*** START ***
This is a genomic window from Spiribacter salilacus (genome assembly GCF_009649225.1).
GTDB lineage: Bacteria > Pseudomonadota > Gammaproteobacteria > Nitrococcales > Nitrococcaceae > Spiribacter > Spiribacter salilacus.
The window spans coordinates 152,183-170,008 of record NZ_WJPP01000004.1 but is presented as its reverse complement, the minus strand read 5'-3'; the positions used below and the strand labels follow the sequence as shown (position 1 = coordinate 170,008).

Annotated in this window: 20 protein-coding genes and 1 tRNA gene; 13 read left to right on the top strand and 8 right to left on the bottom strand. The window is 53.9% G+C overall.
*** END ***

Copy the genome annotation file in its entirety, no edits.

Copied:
This is a genomic window from Spiribacter salilacus (genome assembly GCF_009649225.1).
GTDB lineage: Bacteria > Pseudomonadota > Gammaproteobacteria > Nitrococcales > Nitrococcaceae > Spiribacter > Spiribacter salilacus.
The window spans coordinates 152,183-170,008 of record NZ_WJPP01000004.1 but is presented as its reverse complement, the minus strand read 5'-3'; the positions used below and the strand labels follow the sequence as shown (position 1 = coordinate 170,008).

Annotated in this window: 20 protein-coding genes and 1 tRNA gene; 13 read left to right on the top strand and 8 right to left on the bottom strand. The window is 53.9% G+C overall.